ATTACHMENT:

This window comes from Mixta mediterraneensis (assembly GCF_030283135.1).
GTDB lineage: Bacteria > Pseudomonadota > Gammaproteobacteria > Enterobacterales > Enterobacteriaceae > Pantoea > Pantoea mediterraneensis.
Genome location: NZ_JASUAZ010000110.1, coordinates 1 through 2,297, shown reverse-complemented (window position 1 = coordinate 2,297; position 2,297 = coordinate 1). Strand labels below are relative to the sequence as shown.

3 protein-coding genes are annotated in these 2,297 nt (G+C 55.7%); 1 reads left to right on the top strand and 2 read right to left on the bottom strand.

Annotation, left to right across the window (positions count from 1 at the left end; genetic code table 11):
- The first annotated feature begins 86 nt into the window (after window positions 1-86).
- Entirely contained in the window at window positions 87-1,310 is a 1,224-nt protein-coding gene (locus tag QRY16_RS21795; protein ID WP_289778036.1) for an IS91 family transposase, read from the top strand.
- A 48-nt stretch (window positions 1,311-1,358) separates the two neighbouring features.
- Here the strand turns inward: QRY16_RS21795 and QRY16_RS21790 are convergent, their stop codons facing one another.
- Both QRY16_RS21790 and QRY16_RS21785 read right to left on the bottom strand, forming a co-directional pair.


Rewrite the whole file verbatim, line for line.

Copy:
This window comes from Mixta mediterraneensis (assembly GCF_030283135.1).
GTDB lineage: Bacteria > Pseudomonadota > Gammaproteobacteria > Enterobacterales > Enterobacteriaceae > Pantoea > Pantoea mediterraneensis.
Genome location: NZ_JASUAZ010000110.1, coordinates 1 through 2,297, shown reverse-complemented (window position 1 = coordinate 2,297; position 2,297 = coordinate 1). Strand labels below are relative to the sequence as shown.

3 protein-coding genes are annotated in these 2,297 nt (G+C 55.7%); 1 reads left to right on the top strand and 2 read right to left on the bottom strand.

Annotation, left to right across the window (positions count from 1 at the left end; genetic code table 11):
- The first annotated feature begins 86 nt into the window (after window positions 1-86).
- Entirely contained in the window at window positions 87-1,310 is a 1,224-nt protein-coding gene (locus tag QRY16_RS21795; protein ID WP_289778036.1) for an IS91 family transposase, read from the top strand.
- A 48-nt stretch (window positions 1,311-1,358) separates the two neighbouring features.
- Here the strand turns inward: QRY16_RS21795 and QRY16_RS21790 are convergent, their stop codons facing one another.
- Both QRY16_RS21790 and QRY16_RS21785 read right to left on the bottom strand, forming a co-directional pair.